Is the high street dying or simply changing? 3 key findings from research on 100 high streets with a positive message in the wake of the retail crisis
Everyone has a childhood high street memory don’t they? Mine is being allowed to get Pick and Mix at the Llandudno branch of Woolworths (RIP) on the odd family Saturday shopping trip.
The book High Street is the story of a two-year research project looking at 100 high streets – fascinating, emotive and revealing places that are inextricably woven into our lives and our built environments. It considers the history of UK high streets, and notes that the current crisis is nothing new; high streets have been in a state of almost perpetual distress since the birth of self service shopping in the 1950s. Today it is far more a crisis of big retail than a failure of places. As for the future, despite (or perhaps because) research from Savills suggests that the UK has up to 40% more retail space than it can support, the book concludes optimistically.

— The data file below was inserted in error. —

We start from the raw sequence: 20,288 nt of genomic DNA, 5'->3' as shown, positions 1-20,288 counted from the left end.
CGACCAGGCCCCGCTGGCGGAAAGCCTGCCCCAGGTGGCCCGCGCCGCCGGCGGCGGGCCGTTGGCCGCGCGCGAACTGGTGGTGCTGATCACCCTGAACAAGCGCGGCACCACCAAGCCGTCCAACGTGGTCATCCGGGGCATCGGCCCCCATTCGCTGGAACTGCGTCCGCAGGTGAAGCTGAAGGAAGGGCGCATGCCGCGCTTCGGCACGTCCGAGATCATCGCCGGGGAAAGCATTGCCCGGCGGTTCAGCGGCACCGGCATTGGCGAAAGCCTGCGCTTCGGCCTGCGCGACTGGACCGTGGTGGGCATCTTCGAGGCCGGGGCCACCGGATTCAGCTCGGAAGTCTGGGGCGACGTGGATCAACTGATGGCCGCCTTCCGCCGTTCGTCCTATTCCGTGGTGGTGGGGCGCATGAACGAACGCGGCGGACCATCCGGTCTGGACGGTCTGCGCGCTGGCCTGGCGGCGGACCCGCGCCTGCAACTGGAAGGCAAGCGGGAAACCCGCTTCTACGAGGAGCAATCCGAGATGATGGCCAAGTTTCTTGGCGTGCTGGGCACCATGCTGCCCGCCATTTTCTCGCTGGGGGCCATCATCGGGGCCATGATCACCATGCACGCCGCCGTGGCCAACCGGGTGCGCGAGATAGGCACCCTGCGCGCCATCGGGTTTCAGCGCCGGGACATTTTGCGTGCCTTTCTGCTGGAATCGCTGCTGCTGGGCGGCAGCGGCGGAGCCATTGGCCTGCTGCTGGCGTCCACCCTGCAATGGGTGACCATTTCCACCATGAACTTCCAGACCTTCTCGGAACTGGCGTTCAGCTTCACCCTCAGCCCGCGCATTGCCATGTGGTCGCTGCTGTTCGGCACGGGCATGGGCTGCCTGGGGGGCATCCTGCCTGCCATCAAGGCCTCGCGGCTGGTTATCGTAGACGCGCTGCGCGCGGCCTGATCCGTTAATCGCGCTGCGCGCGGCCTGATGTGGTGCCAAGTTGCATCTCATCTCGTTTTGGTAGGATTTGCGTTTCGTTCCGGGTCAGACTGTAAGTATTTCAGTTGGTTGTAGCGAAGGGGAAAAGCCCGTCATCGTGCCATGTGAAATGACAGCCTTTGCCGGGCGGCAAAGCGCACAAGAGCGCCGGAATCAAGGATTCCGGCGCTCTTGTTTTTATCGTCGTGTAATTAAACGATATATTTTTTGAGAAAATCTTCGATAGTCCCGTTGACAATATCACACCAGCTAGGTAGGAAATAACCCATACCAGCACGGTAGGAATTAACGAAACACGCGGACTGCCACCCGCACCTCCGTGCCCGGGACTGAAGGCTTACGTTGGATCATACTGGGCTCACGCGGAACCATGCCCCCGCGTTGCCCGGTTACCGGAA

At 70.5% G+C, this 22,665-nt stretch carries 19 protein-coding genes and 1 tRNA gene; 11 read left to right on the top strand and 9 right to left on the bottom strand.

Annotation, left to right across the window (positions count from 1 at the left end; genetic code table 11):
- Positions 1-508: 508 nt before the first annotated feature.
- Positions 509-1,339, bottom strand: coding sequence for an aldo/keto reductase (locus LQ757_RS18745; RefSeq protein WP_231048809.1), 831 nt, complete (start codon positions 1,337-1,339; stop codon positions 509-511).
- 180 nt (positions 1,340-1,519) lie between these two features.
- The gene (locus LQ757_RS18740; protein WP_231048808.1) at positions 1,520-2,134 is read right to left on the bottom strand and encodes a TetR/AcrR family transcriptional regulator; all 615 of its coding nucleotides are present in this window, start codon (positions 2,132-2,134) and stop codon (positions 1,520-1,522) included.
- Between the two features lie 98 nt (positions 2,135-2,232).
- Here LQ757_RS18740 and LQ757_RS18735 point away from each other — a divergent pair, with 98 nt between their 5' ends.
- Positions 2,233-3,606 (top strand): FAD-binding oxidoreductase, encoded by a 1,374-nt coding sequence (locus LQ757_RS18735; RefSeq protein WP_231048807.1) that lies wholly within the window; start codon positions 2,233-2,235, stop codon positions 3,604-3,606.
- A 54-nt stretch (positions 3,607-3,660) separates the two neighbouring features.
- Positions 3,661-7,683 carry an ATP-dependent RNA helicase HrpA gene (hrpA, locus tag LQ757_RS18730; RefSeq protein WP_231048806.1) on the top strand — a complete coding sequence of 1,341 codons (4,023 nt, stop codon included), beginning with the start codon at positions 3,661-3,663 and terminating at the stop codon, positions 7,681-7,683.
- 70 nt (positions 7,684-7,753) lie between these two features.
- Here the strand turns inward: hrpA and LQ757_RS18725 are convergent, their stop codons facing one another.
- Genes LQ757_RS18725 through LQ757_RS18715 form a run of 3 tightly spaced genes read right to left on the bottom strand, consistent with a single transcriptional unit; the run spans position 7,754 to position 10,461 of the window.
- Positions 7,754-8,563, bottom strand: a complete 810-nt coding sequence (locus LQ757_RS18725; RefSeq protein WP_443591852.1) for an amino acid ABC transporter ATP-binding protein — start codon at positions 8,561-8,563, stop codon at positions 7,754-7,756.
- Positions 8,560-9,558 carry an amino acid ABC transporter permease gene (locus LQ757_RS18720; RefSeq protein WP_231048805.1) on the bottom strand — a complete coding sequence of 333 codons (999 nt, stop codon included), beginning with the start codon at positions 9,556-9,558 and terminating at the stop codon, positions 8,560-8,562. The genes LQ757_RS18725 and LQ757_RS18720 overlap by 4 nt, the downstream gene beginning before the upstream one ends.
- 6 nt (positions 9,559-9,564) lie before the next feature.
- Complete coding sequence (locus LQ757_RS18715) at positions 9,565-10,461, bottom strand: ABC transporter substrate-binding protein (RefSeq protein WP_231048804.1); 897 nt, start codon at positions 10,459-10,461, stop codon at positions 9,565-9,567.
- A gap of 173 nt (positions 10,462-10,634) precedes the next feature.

High streets are about far more than retail and are far more resilient than you might believe from the headlines. Here we share three of our book’s nine recommendations for how high streets can evolve and live on.
Everything but the kitchen sink
A huge wave of retail investment in the early 2000s focussed primarily on town centres because planning policy effectively put a stop to out-of-town development. Today both in- and out-of-town retail are having problems, and while there is no great demand to build more out-of-town schemes, it is important, when thinking about where to redistribute that 40% excess retail space, to maintain a tight focus on centres.
This should apply beyond retail to a whole range of uses that can be served by public transport and generate activity to support the wider area. Stockport, for example, wants to relocate Stepping Hill Hospital on its periphery to a new facility on the site of the vacant Debenhams department store, and sell the old site for housing to fund it. The same could be taken to secondary schools, council services, universities, libraries and leisure facilities, as well as new offices, housing and even light industrial. This approach to creating active high streets not only builds resilience to change but is inherently sustainable from a spatial planning perspective.